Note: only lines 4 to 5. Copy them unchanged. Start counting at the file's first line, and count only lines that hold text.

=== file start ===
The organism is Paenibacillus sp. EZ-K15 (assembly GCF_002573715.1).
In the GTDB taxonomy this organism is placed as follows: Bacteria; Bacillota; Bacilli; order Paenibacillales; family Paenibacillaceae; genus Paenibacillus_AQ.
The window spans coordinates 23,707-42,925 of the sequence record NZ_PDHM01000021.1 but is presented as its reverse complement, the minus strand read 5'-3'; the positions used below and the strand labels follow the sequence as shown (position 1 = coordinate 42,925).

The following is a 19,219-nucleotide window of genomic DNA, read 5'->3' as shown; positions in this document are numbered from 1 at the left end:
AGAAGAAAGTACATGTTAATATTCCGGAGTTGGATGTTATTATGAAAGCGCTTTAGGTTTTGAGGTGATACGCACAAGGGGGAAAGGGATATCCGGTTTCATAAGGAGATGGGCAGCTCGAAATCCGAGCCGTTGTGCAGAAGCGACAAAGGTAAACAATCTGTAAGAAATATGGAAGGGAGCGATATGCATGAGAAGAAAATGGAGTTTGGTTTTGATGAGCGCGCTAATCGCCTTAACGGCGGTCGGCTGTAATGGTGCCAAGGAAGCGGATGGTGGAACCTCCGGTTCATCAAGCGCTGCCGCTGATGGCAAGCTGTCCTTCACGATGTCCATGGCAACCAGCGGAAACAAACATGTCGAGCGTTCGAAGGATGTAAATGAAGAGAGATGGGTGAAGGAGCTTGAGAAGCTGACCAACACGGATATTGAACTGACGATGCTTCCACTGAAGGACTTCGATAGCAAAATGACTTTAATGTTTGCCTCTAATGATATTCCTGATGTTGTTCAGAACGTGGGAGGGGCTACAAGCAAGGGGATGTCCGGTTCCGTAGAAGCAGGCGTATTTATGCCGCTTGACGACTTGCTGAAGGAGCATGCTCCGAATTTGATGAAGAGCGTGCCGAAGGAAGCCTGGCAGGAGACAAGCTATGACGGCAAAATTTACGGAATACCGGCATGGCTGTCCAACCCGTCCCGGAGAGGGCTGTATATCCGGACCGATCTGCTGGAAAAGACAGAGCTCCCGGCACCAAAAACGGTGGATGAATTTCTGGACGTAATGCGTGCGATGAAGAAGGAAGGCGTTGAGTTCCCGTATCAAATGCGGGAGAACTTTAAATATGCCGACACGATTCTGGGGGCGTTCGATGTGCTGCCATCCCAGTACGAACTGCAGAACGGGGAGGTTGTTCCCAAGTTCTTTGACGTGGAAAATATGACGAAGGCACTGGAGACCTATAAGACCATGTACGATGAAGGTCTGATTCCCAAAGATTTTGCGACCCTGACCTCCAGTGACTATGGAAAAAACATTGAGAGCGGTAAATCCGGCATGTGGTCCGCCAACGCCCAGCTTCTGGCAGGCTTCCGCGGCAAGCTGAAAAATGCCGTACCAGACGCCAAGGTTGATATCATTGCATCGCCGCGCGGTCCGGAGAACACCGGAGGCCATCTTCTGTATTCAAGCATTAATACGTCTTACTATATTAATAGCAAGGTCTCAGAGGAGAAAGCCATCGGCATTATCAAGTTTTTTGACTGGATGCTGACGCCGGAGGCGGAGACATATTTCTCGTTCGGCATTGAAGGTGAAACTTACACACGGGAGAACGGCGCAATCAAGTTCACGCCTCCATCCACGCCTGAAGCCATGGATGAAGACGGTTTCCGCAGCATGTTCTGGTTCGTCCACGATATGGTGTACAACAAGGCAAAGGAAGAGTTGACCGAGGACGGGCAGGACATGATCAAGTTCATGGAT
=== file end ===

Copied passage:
The following is a 19,219-nucleotide window of genomic DNA, read 5'->3' as shown; positions in this document are numbered from 1 at the left end:
AGAAGAAAGTACATGTTAATATTCCGGAGTTGGATGTTATTATGAAAGCGCTTTAGGTTTTGAGGTGATACGCACAAGGGGGAAAGGGATATCCGGTTTCATAAGGAGATGGGCAGCTCGAAATCCGAGCCGTTGTGCAGAAGCGACAAAGGTAAACAATCTGTAAGAAATATGGAAGGGAGCGATATGCATGAGAAGAAAATGGAGTTTGGTTTTGATGAGCGCGCTAATCGCCTTAACGGCGGTCGGCTGTAATGGTGCCAAGGAAGCGGATGGTGGAACCTCCGGTTCATCAAGCGCTGCCGCTGATGGCAAGCTGTCCTTCACGATGTCCATGGCAACCAGCGGAAACAAACATGTCGAGCGTTCGAAGGATGTAAATGAAGAGAGATGGGTGAAGGAGCTTGAGAAGCTGACCAACACGGATATTGAACTGACGATGCTTCCACTGAAGGACTTCGATAGCAAAATGACTTTAATGTTTGCCTCTAATGATATTCCTGATGTTGTTCAGAACGTGGGAGGGGCTACAAGCAAGGGGATGTCCGGTTCCGTAGAAGCAGGCGTATTTATGCCGCTTGACGACTTGCTGAAGGAGCATGCTCCGAATTTGATGAAGAGCGTGCCGAAGGAAGCCTGGCAGGAGACAAGCTATGACGGCAAAATTTACGGAATACCGGCATGGCTGTCCAACCCGTCCCGGAGAGGGCTGTATATCCGGACCGATCTGCTGGAAAAGACAGAGCTCCCGGCACCAAAAACGGTGGATGAATTTCTGGACGTAATGCGTGCGATGAAGAAGGAAGGCGTTGAGTTCCCGTATCAAATGCGGGAGAACTTTAAATATGCCGACACGATTCTGGGGGCGTTCGATGTGCTGCCATCCCAGTACGAACTGCAGAACGGGGAGGTTGTTCCCAAGTTCTTTGACGTGGAAAATATGACGAAGGCACTGGAGACCTATAAGACCATGTACGATGAAGGTCTGATTCCCAAAGATTTTGCGACCCTGACCTCCAGTGACTATGGAAAAAACATTGAGAGCGGTAAATCCGGCATGTGGTCCGCCAACGCCCAGCTTCTGGCAGGCTTCCGCGGCAAGCTGAAAAATGCCGTACCAGACGCCAAGGTTGATATCATTGCATCGCCGCGCGGTCCGGAGAACACCGGAGGCCATCTTCTGTATTCAAGCATTAATACGTCTTACTATATTAATAGCAAGGTCTCAGAGGAGAAAGCCATCGGCATTATCAAGTTTTTTGACTGGATGCTGACGCCGGAGGCGGAGACATATTTCTCGTTCGGCATTGAAGGTGAAACTTACACACGGGAGAACGGCGCAATCAAGTTCACGCCTCCATCCACGCCTGAAGCCATGGATGAAGACGGTTTCCGCAGCATGTTCTGGTTCGTCCACGATATGGTGTACAACAAGGCAAAGGAAGAGTTGACCGAGGACGGGCAGGACATGATCAAGTTCATGGAT